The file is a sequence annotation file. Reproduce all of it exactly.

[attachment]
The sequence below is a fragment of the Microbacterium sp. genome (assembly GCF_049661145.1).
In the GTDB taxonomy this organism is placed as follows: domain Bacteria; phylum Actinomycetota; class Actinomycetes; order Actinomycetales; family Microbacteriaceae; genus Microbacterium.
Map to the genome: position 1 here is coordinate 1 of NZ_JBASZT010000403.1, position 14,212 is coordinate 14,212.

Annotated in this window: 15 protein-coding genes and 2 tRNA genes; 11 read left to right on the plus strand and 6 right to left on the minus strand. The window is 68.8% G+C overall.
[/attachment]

The sequence below is a fragment of the Microbacterium sp. genome (assembly GCF_049661145.1).
In the GTDB taxonomy this organism is placed as follows: domain Bacteria; phylum Actinomycetota; class Actinomycetes; order Actinomycetales; family Microbacteriaceae; genus Microbacterium.
Map to the genome: position 1 here is coordinate 1 of NZ_JBASZT010000403.1, position 14,212 is coordinate 14,212.

Annotated in this window: 15 protein-coding genes and 2 tRNA genes; 11 read left to right on the plus strand and 6 right to left on the minus strand. The window is 68.8% G+C overall.